Is Your Construction Company Prioritising Mental Health?

Burflex House, Clay Street, Hull, East Yorkshire, HU8 8HA E.

Burflex House, Clay Street, Hull, East Yorkshire, HU8 8HA E.

Is Your Construction Company Prioritising Mental Health?

Is Your Construction Company Prioritising Mental Health?

Today (October 10th) is World Mental Health Day and with that in mind, perhaps it’s time for construction companies around the UK and beyond to see what improvements could be made for their workforce in this regard.

One firm already making strides in this area is Jehu, with contracts manager Vince Alm telling the BBC that measures are now in place to tackle poor mental health after one of the firm’s labourers killed themselves.

These measures include visits from charities to make sure employees have the opportunity to talk if they feel they need to. Mr Alm explained: “We all like to think we’re macho but we all suffer the same problems. There is help out there and things do get better.”

According to Office for National Statistics figures, men in the construction industry are three times more likely to kill themselves than men on average.

Another company offering more support to staff members where mental health is concerned is Bouygues, which has introduced mental health first aiders so issues can be spotted as early as possible.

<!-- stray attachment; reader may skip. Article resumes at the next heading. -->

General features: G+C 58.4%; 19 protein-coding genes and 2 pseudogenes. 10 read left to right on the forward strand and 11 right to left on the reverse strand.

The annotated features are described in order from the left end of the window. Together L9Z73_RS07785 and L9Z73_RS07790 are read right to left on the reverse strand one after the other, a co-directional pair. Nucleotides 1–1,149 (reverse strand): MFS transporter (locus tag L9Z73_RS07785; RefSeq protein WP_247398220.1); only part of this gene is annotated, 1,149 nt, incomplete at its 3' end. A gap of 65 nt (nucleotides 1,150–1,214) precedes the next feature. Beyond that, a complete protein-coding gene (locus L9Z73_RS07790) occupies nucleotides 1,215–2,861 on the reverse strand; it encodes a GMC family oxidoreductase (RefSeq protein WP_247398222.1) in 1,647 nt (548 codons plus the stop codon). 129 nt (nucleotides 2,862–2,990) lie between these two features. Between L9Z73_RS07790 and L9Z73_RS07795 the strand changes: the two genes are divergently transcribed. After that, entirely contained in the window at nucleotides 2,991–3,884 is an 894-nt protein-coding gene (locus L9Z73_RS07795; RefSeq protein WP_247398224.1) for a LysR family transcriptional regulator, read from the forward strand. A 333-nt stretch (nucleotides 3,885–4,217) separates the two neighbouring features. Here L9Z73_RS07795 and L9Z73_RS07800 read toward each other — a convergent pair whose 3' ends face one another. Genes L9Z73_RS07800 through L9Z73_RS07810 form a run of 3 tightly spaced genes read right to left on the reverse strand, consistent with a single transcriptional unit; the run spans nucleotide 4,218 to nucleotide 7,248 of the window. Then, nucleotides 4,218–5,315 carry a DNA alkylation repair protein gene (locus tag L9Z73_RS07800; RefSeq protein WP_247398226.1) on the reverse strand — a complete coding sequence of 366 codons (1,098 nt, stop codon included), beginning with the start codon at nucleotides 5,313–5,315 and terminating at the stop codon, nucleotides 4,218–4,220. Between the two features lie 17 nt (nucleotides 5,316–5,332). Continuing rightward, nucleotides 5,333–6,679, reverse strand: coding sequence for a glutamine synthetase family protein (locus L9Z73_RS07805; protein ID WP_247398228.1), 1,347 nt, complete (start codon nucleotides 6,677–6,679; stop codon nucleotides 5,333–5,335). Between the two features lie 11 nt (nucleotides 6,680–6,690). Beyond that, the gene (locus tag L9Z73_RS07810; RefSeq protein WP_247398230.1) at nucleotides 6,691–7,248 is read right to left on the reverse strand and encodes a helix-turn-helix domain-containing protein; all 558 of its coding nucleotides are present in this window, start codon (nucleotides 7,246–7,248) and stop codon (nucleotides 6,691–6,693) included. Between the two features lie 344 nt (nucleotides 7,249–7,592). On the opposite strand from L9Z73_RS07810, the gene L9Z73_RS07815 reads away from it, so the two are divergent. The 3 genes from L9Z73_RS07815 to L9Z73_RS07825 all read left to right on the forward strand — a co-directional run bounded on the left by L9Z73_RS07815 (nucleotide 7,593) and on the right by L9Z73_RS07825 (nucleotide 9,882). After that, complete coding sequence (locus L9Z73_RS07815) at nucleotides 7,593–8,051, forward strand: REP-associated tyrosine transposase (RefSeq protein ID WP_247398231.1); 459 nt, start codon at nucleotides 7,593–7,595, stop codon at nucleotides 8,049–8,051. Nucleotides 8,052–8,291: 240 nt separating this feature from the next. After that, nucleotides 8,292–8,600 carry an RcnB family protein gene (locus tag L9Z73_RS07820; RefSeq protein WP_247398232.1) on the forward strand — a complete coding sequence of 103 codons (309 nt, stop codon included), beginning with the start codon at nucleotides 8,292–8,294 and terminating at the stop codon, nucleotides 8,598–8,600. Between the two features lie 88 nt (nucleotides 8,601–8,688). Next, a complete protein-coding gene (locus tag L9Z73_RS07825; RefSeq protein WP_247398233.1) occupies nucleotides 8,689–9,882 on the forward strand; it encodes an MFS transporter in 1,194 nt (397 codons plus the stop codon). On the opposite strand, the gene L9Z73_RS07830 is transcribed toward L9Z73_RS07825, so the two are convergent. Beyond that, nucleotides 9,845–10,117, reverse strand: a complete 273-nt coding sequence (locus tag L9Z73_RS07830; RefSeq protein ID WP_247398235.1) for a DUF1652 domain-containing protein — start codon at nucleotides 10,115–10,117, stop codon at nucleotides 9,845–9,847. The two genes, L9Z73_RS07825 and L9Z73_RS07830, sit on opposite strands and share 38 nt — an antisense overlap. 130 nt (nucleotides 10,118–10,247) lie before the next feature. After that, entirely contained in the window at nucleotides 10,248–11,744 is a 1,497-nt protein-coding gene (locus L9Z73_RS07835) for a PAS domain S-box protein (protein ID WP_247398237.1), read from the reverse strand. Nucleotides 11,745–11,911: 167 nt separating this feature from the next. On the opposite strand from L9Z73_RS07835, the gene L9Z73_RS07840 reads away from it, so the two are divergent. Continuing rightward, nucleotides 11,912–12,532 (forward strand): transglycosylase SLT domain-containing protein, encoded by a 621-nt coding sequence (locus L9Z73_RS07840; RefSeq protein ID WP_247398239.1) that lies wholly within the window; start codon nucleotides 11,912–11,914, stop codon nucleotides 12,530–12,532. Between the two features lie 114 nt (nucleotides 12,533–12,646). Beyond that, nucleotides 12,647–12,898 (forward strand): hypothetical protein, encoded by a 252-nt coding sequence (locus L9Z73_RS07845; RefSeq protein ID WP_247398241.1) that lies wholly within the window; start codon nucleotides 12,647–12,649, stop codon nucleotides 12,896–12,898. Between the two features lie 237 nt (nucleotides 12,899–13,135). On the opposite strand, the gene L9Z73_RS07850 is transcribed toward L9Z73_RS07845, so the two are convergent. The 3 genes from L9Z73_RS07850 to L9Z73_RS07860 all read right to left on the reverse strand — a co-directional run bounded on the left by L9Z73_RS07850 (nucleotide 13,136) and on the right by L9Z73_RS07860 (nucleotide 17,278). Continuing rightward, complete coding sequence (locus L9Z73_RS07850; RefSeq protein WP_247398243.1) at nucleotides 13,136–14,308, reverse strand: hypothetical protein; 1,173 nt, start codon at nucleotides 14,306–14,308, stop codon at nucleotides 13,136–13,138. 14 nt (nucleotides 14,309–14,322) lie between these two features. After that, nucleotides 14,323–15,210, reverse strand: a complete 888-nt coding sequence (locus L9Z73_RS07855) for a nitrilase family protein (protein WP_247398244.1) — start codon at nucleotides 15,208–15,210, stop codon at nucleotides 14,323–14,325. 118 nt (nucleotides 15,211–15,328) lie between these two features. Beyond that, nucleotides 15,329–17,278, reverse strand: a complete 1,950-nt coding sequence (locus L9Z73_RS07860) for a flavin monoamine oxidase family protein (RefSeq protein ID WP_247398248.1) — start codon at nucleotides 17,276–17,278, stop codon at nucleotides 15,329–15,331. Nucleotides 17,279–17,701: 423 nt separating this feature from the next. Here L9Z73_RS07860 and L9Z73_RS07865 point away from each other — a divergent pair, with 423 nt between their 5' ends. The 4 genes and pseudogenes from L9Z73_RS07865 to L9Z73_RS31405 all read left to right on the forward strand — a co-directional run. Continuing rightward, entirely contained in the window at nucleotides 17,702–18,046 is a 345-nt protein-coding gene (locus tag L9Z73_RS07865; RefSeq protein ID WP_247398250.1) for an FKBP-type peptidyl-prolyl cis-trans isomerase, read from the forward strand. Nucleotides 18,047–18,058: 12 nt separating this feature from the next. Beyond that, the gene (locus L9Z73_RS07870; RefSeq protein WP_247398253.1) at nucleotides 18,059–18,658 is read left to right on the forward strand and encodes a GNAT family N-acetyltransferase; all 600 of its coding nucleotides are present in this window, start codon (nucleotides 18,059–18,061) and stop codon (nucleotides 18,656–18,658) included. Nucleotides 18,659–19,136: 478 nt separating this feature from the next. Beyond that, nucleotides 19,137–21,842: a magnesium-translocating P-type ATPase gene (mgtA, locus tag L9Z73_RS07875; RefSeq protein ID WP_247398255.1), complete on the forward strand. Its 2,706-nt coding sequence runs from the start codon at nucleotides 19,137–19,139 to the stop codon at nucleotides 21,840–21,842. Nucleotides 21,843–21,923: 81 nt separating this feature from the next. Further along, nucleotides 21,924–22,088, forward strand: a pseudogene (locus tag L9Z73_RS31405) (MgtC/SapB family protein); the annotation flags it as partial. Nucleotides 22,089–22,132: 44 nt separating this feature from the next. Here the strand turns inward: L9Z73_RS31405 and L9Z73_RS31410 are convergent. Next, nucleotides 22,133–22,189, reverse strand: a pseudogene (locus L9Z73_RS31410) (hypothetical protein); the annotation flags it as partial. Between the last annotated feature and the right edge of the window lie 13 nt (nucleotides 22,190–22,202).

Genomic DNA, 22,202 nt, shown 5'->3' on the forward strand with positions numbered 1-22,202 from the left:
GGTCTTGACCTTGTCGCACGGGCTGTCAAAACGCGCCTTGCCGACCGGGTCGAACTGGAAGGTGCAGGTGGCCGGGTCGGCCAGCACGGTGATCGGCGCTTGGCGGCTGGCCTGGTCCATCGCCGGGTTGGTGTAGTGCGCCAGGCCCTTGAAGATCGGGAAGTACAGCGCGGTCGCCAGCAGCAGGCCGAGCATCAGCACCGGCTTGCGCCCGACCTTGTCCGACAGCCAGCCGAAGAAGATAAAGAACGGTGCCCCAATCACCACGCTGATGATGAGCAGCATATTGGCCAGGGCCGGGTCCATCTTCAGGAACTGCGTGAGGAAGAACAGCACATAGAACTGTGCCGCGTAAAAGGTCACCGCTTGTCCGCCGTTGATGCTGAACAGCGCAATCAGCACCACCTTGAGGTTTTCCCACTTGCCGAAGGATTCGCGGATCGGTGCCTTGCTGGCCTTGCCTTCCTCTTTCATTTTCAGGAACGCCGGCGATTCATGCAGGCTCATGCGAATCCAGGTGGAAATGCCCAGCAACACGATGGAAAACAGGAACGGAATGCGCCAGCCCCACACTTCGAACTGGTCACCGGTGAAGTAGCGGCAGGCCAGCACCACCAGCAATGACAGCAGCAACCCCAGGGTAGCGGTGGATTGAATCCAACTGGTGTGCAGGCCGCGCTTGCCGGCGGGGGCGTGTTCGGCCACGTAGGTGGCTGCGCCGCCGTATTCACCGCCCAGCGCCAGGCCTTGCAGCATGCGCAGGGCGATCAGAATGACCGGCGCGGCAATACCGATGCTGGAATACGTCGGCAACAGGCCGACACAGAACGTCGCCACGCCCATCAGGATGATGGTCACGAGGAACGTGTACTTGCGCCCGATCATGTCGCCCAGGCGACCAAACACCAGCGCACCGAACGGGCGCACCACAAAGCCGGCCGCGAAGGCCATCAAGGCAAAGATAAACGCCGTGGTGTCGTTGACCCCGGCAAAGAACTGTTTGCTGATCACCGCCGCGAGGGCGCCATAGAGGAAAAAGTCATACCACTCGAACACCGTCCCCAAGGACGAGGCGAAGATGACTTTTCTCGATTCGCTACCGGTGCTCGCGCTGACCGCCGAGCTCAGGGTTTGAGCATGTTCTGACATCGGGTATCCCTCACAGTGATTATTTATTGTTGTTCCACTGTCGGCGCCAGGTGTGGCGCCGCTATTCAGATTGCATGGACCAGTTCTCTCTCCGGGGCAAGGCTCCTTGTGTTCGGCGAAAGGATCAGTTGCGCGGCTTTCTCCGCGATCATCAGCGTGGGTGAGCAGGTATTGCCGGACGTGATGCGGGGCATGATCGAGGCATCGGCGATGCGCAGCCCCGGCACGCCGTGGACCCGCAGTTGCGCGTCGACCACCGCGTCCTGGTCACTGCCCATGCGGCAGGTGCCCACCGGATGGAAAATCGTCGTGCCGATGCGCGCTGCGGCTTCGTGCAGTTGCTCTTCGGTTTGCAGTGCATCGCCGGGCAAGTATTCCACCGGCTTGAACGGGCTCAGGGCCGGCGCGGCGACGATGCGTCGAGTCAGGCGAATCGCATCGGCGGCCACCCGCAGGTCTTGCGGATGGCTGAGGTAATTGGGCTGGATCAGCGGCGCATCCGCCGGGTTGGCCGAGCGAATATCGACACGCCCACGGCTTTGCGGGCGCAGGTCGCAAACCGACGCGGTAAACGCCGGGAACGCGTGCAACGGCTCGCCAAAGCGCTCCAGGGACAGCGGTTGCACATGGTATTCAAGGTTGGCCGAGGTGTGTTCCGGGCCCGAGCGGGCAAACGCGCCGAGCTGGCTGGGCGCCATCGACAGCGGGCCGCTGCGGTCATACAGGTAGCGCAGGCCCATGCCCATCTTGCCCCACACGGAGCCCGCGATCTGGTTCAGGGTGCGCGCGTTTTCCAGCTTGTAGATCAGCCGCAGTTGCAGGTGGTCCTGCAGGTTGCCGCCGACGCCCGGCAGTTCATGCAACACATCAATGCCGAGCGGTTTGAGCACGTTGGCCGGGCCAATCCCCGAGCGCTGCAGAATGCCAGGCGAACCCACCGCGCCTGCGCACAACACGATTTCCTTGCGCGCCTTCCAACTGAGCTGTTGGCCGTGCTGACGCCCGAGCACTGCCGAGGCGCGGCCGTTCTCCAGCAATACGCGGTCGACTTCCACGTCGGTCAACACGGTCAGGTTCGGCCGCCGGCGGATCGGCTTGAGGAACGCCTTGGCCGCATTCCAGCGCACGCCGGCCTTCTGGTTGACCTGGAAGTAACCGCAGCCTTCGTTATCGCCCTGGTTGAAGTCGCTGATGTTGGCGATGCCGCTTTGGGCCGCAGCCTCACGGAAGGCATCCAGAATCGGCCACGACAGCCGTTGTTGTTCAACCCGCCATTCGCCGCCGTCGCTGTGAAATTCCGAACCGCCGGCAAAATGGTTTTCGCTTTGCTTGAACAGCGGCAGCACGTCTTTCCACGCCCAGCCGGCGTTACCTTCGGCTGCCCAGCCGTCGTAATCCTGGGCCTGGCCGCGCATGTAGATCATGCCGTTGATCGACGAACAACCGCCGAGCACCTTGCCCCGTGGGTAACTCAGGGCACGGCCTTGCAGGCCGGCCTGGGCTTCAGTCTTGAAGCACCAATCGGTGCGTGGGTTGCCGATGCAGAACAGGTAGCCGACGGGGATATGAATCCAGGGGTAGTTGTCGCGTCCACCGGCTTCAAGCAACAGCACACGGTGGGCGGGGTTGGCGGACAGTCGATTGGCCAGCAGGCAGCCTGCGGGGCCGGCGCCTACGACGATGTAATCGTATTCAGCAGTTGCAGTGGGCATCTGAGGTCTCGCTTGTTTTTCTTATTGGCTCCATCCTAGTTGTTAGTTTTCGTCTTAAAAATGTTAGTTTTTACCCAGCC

Corporate social responsibility director Leigh Hughes noted that employees are often by themselves for long parts of the day, working on tractors, diggers or cranes. He went on to say: “Bottling your feelings up, bottling your depression and anxiety up, is probably one of the worst things you can do… It’s really important to talk, whether that’s chatting over a cup of coffee with your work colleagues…or getting an appointment with your GP.”

The Construction Financial Management Association has identified ways in which you can spot untreated mental health conditions in the workplace, such as increased tardiness or absenteeism, as well as presenteeism (going to work but not functioning properly).

Also look out for decreased self-confidence, decreased productivity because of distraction and cognitive slowing, isolation from peers, agitation and increased interpersonal conflict among members of staff, increased feelings of being overwhelmed, increased voluntary and involuntary attrition, and decreased problem-solving abilities.

Other manifestations of mental health issues, which may be more hidden, include legal and illicit substance abuse that affects workplace performance, near hits, incidents and injuries that affect safety and risk performance metrics, and quality defects resulting in waste and rework.

Steps to develop a sustained model for dealing with mental health awareness at work include assessing your firm’s readiness to handle mental health crises and suicide prevention interventions. This will help you work out how best to incorporate certain services into your wellness, safety and employee benefits programmes.

Employees should also be educated so you’re able to build a preventative culture in the workplace. Company newsletters could include mental health and suicide prevention, while you could also include helpline information on bulletin boards, in locker rooms and in other public places around the site.

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